Japanese homeowners cannot rely on their houses as sources of equity the way Americans and Europeans do. In recent years, Japanese banks have been offering reverse mortgages to seniors. According to this plan, a homeowner takes out a loan with their home as collateral, and then starts making interest payments on the loan. (This system is different in the U.S.) When they die, the spouse or child who has inherited the house has to pay off the loan in cash. If the new owner or heir defaults, the bank sells the property. With this scheme, retired homeowners have more cash to spend in their old age, but interest rates are relatively high and the lending institution decides the value of the property and the amount of the loan, so only people whose land value is high enough to make the loan worthwhile for the bank will likely be approved for a reverse mortgage. That’s why condos don’t qualify.
The tacit understanding that homes do not have any long-term value is another reason why the Japanese public has such a high savings rate. People accumulate cash over time because it’s the only thing they trust, and they haven’t been conditioned to think they can rely on their homes for financial security the way Americans and Europeans do. Consequently, this cash is not in circulation as money spent. Nor is it benefiting the economy through investment, since the government and the financial industry has been unsuccessful in getting the general public to buy into mutual funds and other financial instruments. Most Japanese people think such investments are too risky. In that regard, Japan’s housing policy of favoring new buildings is actually bad for the economy, regardless of its benefits to the construction industry. When people have no equity in homes they are paying off for 35 years, they naturally economize and spend less.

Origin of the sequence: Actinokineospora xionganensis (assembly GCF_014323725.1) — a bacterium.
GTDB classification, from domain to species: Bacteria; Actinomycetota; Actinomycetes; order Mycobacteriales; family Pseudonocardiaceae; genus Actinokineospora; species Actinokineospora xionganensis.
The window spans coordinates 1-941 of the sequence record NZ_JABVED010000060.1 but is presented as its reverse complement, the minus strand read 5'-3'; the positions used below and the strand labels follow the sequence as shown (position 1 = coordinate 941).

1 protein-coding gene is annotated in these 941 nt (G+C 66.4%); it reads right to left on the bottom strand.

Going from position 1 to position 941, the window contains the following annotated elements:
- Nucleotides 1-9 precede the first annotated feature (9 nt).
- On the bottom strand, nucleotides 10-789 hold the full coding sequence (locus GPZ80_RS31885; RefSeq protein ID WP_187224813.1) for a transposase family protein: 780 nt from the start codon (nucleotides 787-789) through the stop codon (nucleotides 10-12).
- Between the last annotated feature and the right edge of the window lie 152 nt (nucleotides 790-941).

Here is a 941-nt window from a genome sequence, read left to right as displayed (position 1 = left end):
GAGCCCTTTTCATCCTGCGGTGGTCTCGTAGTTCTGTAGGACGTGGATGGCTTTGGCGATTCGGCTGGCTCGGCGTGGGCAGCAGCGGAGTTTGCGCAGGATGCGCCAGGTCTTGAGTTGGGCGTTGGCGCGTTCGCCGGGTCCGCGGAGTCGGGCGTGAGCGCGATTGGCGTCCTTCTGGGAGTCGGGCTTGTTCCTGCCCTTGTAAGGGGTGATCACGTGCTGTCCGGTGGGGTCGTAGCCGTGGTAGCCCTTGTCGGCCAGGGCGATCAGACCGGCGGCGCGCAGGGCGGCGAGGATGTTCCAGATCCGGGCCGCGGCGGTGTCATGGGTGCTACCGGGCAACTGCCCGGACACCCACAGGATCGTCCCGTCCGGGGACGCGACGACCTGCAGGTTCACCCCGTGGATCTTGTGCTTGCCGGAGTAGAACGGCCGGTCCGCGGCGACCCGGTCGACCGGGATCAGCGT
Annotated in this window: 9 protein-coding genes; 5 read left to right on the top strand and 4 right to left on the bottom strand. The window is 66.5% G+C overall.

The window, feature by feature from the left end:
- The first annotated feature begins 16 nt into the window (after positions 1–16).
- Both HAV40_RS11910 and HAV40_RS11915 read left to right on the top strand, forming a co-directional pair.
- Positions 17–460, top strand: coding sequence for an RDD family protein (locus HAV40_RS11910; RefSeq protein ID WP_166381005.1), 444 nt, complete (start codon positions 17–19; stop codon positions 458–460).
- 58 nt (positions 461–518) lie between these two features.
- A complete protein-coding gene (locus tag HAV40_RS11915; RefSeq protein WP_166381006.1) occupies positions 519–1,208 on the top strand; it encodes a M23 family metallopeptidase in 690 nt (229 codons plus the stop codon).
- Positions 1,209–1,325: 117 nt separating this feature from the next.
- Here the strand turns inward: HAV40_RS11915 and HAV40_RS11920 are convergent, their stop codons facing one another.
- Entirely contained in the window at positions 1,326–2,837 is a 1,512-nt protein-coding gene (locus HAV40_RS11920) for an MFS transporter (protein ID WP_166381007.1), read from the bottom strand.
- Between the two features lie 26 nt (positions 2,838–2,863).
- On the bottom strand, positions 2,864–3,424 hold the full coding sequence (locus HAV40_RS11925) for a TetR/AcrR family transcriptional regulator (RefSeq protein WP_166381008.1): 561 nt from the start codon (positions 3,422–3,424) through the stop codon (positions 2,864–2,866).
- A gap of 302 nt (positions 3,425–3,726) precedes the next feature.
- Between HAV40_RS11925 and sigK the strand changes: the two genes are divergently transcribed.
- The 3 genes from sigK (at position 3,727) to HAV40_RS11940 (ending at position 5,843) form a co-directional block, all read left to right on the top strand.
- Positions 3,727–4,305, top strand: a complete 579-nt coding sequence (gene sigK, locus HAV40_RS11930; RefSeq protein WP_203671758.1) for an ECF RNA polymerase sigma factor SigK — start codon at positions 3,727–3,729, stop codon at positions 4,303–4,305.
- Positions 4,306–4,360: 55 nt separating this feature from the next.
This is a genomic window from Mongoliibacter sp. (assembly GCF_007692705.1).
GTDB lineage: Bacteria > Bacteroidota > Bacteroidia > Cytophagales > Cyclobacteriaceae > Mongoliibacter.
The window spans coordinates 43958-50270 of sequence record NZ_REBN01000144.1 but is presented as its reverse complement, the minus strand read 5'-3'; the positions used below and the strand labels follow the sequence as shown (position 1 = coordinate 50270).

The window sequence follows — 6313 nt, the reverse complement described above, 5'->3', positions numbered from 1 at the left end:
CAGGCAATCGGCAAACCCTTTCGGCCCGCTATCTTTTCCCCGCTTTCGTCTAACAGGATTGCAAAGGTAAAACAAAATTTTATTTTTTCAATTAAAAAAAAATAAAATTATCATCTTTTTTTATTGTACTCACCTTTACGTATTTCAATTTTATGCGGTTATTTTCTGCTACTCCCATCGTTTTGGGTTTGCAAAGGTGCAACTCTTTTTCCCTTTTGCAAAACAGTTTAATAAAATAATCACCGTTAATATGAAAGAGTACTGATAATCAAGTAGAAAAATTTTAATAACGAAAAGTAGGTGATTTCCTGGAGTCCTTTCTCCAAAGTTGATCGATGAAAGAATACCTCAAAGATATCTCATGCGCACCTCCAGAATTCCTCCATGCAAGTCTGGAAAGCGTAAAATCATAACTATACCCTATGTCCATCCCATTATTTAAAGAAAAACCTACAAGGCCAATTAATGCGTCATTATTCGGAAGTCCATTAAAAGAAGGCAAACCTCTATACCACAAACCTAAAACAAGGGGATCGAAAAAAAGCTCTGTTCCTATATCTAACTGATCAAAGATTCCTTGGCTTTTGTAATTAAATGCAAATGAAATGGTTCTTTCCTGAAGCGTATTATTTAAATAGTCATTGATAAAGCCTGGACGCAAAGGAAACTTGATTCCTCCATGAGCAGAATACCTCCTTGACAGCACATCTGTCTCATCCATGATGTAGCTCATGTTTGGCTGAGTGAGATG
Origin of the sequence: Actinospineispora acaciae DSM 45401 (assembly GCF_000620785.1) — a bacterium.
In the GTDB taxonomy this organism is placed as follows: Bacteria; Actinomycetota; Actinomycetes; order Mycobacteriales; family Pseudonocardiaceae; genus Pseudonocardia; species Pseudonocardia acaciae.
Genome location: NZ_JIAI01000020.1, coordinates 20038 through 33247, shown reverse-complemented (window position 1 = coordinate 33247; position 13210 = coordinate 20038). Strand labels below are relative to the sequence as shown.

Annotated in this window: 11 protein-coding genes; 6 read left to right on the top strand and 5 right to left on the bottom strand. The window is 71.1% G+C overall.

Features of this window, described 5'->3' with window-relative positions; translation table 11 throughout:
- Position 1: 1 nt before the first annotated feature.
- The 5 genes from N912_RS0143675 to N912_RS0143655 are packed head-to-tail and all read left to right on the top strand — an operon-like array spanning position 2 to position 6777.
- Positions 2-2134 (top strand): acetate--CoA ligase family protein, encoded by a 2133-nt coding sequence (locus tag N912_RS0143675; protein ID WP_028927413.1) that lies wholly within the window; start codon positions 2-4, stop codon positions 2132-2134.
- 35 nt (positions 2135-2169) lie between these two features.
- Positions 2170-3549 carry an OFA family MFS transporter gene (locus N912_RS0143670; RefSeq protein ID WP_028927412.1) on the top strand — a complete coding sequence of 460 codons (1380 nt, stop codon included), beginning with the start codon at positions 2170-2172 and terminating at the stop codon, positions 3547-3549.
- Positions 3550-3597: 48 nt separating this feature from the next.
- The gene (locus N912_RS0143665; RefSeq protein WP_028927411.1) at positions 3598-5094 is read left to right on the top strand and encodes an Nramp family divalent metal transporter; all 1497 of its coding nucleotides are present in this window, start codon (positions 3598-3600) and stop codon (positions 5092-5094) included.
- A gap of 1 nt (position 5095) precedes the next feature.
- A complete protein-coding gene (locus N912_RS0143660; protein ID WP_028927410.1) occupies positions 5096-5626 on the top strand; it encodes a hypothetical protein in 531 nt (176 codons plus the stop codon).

As freelancers without a guaranteed income, we decided years ago that it would be difficult to buy a home in Japan, and divided our savings betweeen a low-risk U.S. stock/bond portfolio and a Japanese annuity that went bust in the 1990s. When we eventually did buy a house, we bought one that we could afford to pay cash for, knowing that it would eventually be worth nothing—five years after moving in, it is now assessed at one-third the price we paid for it. As our twilight years approach, we seem to be in relatively good shape in that our portfolio generates a modest but steady income, enough to live off if and when we choose to stop working. We have no debt.
Our situation may be special, but to accept the government’s claim that people can rely solely on their national pensions to live out their lives requires a suspension of disbelief when the biggest purchase they will ever make, a home, could become a burden rather than an asset.
*Correction: Originally, the post said the number of vacant homes was more than 13 million. The actual number is more than 8 million, which represents 13 percent of existing housing stock.
**Correction: Originally, the post said that “most” mortgages in “other countries” are non-recourse loans.